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Bette and Joan.

Biggie and Tupac.

Katy and Taylor.

Might Nick and Casper join the upper echelon of epic feuds?

Not so fast: ahead of his return to the Citi Open, 2019 champion Nick Kyrgios discussed rival Casper Ruud hours after the Norwegian captured a third consecutive title—and fifth of the season.

“To win three back-to-back tournaments is not easy at all,” the Aussie said on Sunday. “He's got amazing discipline, obviously a great player. I never cut down his tennis. Great player. That works for him. If that's what's going to work best for his career, that's great.”

The praise comes after Kyrgios previously criticized the slew of ATP 250 tournaments that take place on clay between Wimbledon and the North American hard-court season, a riff that appeared as much to do with his animus towards Ruud as any concern—however genuine—with the calendar.


This now-legendary beef first began in 2019 when Kyrgios was defaulted in the third set of their Internazionali BNL d’Italia battle for behavior Ruud (who celebrated the win at the time) later deemed “totally crazy,” calling him an “idiot” in an interview given that October.

Kyrgios responded with inimitable aplomb, sledging Ruud’s “boring af” tennis on Twitter and claiming he’d rather "watch paint dry” than any match of his.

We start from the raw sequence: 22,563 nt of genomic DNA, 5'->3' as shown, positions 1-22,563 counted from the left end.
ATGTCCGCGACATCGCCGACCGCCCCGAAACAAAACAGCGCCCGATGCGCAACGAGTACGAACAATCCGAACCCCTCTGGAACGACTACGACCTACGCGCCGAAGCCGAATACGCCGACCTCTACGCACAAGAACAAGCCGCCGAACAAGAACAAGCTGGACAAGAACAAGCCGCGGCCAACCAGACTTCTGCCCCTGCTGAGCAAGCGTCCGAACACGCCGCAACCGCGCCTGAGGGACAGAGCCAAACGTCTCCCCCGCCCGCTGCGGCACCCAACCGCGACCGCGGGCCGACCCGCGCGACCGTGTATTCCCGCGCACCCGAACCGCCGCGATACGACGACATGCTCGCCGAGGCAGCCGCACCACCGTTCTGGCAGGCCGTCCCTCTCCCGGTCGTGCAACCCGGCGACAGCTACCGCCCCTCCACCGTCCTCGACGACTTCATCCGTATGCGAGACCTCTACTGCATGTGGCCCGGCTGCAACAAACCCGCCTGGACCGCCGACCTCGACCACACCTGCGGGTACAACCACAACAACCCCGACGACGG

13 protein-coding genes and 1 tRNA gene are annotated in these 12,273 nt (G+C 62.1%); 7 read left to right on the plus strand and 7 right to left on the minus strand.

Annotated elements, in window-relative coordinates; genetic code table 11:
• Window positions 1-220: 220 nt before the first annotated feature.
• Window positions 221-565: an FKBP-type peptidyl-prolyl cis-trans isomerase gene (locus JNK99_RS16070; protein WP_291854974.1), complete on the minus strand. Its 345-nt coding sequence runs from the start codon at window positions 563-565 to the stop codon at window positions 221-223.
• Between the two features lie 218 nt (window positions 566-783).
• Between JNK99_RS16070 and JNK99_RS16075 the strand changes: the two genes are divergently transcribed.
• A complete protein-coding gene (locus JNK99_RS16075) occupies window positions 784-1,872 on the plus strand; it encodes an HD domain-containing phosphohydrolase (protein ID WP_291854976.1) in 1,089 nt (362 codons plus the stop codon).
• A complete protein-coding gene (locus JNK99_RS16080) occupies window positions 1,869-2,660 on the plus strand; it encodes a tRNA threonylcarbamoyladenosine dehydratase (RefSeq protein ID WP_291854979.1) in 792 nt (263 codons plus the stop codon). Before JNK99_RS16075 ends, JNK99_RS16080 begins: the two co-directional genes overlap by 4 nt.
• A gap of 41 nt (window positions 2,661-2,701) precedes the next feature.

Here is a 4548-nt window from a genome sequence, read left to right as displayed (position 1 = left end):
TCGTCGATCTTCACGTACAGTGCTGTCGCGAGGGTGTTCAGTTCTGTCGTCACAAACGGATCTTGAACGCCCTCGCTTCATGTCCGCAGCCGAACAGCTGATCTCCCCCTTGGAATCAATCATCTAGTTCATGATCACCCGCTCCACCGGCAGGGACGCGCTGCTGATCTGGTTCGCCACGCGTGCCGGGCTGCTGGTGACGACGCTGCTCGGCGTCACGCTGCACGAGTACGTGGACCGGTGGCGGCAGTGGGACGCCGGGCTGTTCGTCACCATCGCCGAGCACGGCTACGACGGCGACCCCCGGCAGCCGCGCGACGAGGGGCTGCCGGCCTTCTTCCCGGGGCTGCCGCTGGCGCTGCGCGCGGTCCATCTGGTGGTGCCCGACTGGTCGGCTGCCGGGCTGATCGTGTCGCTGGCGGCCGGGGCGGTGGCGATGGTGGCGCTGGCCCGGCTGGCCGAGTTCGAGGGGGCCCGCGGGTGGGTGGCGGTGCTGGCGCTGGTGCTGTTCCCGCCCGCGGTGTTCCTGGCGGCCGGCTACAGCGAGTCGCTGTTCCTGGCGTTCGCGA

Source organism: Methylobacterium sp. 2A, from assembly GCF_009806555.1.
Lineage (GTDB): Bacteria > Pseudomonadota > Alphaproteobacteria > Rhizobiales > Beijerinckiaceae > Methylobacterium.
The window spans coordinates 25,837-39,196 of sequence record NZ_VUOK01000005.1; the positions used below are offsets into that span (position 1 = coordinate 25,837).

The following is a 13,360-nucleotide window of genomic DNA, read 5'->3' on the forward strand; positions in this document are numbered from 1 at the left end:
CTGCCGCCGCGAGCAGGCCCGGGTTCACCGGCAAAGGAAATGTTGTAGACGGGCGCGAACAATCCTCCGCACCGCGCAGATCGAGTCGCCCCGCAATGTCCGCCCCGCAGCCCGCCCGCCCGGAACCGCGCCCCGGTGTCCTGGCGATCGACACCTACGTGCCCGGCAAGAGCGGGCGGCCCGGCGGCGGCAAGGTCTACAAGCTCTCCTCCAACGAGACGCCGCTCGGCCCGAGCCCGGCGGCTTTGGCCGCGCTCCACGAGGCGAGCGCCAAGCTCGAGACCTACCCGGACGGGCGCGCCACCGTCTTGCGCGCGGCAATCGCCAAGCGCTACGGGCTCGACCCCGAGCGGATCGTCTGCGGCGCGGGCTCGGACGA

Ruud declined to escalate the conflict further, leaving the feud to simmer until this summer, when Kyrgios, who thrilled Wimbledon fans with an entertaining mixed doubles campaign alongside Venus Williams, took issue with the ATP’s summer schedule—and a series of tournaments Ruud just so happened to be dominating.

“It’s detrimental to the sport,” he wrote on Twitter, adding facepalm emojis for effect. “My god. Excluding [Richard] Gasquet, cuz he playing for just points this is just sad man. No wonder we are going backwards.”

To the extent that Ruud was indeed attempting to vulture points from smaller tournaments, the 22-year-old took full advantage, reeling off 11 straight match wins—though only two were against Top 90 players—to surge up to a career-high ranking of No. 12.

Ruud eventually responded to Kyrgios’ repeated swipes at the summer clay swing when the ATP Twitter sent a call for fan questions for the Aussie, asking to name his favorite clay-court tournament.

Subsequent replies from Kyrgios—which ranged from sarcastic to serious—were deleted, but he did ultimately answer Ruud's question in a video posted by the ATP

All in all, the pre-tournament banter makes it clear Kyrgios isn’t taking the feud too seriously.

“I don't honestly give a single 'F',” he said of his post-pandemic mindset. “I do whatever I want to do, float around, play some tournaments, just have some fun with it.”

Unseeded in Washington, D.C., a more philosophical Kyrgios, who has himself been open of late in addressing his struggles with mental health and motivation, will take on American Mackenzie McDonald on Tuesday and plans to pair with good friend Frances Tiafoe for a doubles encounter with No. 3 seeds Rohan Bopanna and Ivan Dodig.